In 8th grade, I was skeptical about all the stuff my English teachers the last few years had been saying about things like meaning and symbolism and all the rest of it. I would read a work, be it a poem or a story or whatever, and I’d just…mentally file it away as something I read. Then the teacher would do a lesson on what the piece meant, or what this thing signified–“On page 4 the hero plucks a chrysanthemum flower. What do you think this means?” Oh, I dunno, he likes flowers?–and this always bored me and made me wonder if the teachers were making all of this up.
Then, along came a poem called “Up Hill” by Christina Rossetti. She lived during the Victorian era, roughly contemporary with Tennyson (he was 20 years her senior, but he died in 1890 and she in 1894). I don’t recall the exact scenario, but I remember very clearly reading “Up Hill” in class and suddenly realizing that it’s about death: its inevitability, the fact that it cannot be avoided forever, and that it awaits us all. But Rossetti’s portrayal of death: an inn to which all come for rest “when the slow dark hours begin” is an encouraging one. The final mystery may not be such a terrifying one.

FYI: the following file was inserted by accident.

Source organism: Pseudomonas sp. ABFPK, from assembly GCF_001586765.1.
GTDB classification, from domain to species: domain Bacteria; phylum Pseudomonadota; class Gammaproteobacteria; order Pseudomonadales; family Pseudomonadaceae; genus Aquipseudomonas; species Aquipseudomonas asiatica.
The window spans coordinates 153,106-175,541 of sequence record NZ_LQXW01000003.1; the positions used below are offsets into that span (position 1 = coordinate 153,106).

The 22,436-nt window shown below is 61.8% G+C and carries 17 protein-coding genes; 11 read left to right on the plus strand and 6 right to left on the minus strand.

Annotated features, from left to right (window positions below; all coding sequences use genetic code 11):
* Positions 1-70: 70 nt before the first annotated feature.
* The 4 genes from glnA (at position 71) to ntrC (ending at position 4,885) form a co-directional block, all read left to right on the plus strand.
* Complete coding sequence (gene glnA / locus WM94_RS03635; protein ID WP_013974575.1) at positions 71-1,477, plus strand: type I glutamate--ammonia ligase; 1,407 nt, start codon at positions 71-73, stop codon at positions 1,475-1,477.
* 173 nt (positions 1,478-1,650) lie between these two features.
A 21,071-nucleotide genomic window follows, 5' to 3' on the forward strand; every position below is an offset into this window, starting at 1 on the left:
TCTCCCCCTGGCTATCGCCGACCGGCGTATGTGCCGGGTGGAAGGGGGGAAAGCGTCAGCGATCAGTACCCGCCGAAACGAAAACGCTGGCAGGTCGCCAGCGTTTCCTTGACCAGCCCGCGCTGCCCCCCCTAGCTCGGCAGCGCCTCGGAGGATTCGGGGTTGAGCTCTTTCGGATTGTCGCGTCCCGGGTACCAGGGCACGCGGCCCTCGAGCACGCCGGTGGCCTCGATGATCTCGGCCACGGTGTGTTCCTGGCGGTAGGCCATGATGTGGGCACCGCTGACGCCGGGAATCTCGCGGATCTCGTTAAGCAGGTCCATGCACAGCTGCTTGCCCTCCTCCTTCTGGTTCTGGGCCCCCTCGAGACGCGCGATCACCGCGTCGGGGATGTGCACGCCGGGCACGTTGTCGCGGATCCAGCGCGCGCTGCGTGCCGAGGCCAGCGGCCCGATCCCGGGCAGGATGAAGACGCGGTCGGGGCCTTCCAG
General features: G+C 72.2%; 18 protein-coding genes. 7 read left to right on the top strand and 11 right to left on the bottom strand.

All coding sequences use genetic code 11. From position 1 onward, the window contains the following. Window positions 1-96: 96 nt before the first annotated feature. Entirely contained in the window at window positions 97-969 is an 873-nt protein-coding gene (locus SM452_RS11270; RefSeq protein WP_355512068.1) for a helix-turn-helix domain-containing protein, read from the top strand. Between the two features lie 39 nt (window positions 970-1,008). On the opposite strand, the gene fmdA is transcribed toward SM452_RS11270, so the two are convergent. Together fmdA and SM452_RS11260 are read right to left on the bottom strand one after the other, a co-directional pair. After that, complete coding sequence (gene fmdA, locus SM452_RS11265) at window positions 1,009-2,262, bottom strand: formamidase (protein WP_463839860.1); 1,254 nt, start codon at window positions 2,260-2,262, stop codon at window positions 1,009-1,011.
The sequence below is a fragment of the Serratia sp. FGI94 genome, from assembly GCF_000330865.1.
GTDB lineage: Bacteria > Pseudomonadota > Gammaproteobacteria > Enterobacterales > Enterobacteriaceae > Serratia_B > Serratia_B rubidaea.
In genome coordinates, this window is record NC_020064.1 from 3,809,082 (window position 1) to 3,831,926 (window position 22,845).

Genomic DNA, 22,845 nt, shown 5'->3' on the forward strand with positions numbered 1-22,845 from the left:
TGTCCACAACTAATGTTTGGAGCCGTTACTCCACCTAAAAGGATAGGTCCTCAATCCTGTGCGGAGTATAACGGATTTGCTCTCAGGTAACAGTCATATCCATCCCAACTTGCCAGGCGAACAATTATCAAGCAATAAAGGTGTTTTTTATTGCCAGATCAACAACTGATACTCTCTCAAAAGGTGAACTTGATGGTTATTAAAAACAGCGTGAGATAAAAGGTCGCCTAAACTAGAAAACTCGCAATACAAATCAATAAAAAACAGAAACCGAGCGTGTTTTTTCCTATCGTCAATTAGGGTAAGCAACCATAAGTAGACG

Of course, it’s too simplistic to boil this poem down to just “it’s about death”, but for a wet-behind-the-ears reader in 8th grade, it was a start. If nothing else, I started thinking that maybe, just maybe, my teachers were on to something with all this “symbolism” stuff.
“Up Hill” by Christina Rossetti
Does the road wind up-hill all the way?Yes, to the very end.Will the day’s journey take the whole long day?From morn to night, my friend.But is there for the night a resting-place?A roof for when the slow dark hours begin.May not the darkness hide it from my face?You cannot miss that inn.Shall I meet other wayfarers at night?Those who have gone before.Then must I knock, or call when just in sight?They will not keep you standing at that door.Shall I find comfort, travel-sore and weak?Of labour you shall find the sum.Will there be beds for me and all who seek?Yea, beds for all who come.